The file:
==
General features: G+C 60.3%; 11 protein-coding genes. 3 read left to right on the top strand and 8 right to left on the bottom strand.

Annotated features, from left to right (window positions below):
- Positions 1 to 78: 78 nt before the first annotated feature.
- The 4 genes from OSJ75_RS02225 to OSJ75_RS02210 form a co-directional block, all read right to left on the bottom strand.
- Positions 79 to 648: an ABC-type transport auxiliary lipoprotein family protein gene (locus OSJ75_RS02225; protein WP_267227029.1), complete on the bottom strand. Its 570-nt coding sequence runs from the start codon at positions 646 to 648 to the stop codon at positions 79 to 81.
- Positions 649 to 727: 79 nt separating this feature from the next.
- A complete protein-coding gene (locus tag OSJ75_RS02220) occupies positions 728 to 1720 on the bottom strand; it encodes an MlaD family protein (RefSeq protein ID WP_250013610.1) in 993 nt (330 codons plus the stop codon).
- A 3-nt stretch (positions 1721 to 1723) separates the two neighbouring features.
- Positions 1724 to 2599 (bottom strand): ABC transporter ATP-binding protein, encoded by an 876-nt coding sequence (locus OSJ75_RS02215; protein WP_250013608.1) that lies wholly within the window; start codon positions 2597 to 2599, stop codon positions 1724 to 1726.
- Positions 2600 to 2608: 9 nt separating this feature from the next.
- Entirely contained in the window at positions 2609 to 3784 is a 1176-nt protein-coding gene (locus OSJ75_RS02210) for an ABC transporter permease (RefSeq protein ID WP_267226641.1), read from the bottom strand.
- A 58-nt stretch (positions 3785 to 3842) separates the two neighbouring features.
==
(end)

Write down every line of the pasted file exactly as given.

General features: G+C 60.3%; 11 protein-coding genes. 3 read left to right on the top strand and 8 right to left on the bottom strand.

Annotated features, from left to right (window positions below):
- Positions 1 to 78: 78 nt before the first annotated feature.
- The 4 genes from OSJ75_RS02225 to OSJ75_RS02210 form a co-directional block, all read right to left on the bottom strand.
- Positions 79 to 648: an ABC-type transport auxiliary lipoprotein family protein gene (locus OSJ75_RS02225; protein WP_267227029.1), complete on the bottom strand. Its 570-nt coding sequence runs from the start codon at positions 646 to 648 to the stop codon at positions 79 to 81.
- Positions 649 to 727: 79 nt separating this feature from the next.
- A complete protein-coding gene (locus tag OSJ75_RS02220) occupies positions 728 to 1720 on the bottom strand; it encodes an MlaD family protein (RefSeq protein ID WP_250013610.1) in 993 nt (330 codons plus the stop codon).
- A 3-nt stretch (positions 1721 to 1723) separates the two neighbouring features.
- Positions 1724 to 2599 (bottom strand): ABC transporter ATP-binding protein, encoded by an 876-nt coding sequence (locus OSJ75_RS02215; protein WP_250013608.1) that lies wholly within the window; start codon positions 2597 to 2599, stop codon positions 1724 to 1726.
- Positions 2600 to 2608: 9 nt separating this feature from the next.
- Entirely contained in the window at positions 2609 to 3784 is a 1176-nt protein-coding gene (locus OSJ75_RS02210) for an ABC transporter permease (RefSeq protein ID WP_267226641.1), read from the bottom strand.
- A 58-nt stretch (positions 3785 to 3842) separates the two neighbouring features.